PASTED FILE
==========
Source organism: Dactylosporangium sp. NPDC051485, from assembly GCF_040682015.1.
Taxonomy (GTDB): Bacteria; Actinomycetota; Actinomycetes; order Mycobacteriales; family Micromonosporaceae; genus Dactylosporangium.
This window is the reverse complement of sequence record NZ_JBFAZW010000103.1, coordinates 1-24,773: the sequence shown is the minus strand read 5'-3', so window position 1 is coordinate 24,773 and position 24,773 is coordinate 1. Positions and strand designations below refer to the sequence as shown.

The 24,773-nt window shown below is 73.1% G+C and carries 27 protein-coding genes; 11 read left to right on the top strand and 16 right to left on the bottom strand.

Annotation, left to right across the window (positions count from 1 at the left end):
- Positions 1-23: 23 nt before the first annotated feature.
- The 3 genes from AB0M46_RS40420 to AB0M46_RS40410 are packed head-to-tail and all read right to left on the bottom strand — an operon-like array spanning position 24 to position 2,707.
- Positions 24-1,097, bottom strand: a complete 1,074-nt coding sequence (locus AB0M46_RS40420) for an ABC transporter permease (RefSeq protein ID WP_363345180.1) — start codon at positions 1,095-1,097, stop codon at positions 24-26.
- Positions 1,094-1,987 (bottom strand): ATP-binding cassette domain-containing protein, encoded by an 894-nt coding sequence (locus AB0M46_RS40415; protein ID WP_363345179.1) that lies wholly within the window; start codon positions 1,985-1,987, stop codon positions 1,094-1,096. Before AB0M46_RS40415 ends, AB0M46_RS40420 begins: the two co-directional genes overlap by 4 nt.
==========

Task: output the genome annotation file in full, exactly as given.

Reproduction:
Source organism: Dactylosporangium sp. NPDC051485, from assembly GCF_040682015.1.
Taxonomy (GTDB): Bacteria; Actinomycetota; Actinomycetes; order Mycobacteriales; family Micromonosporaceae; genus Dactylosporangium.
This window is the reverse complement of sequence record NZ_JBFAZW010000103.1, coordinates 1-24,773: the sequence shown is the minus strand read 5'-3', so window position 1 is coordinate 24,773 and position 24,773 is coordinate 1. Positions and strand designations below refer to the sequence as shown.

The 24,773-nt window shown below is 73.1% G+C and carries 27 protein-coding genes; 11 read left to right on the top strand and 16 right to left on the bottom strand.

Annotation, left to right across the window (positions count from 1 at the left end):
- Positions 1-23: 23 nt before the first annotated feature.
- The 3 genes from AB0M46_RS40420 to AB0M46_RS40410 are packed head-to-tail and all read right to left on the bottom strand — an operon-like array spanning position 24 to position 2,707.
- Positions 24-1,097, bottom strand: a complete 1,074-nt coding sequence (locus AB0M46_RS40420) for an ABC transporter permease (RefSeq protein ID WP_363345180.1) — start codon at positions 1,095-1,097, stop codon at positions 24-26.
- Positions 1,094-1,987 (bottom strand): ATP-binding cassette domain-containing protein, encoded by an 894-nt coding sequence (locus AB0M46_RS40415; protein ID WP_363345179.1) that lies wholly within the window; start codon positions 1,985-1,987, stop codon positions 1,094-1,096. Before AB0M46_RS40415 ends, AB0M46_RS40420 begins: the two co-directional genes overlap by 4 nt.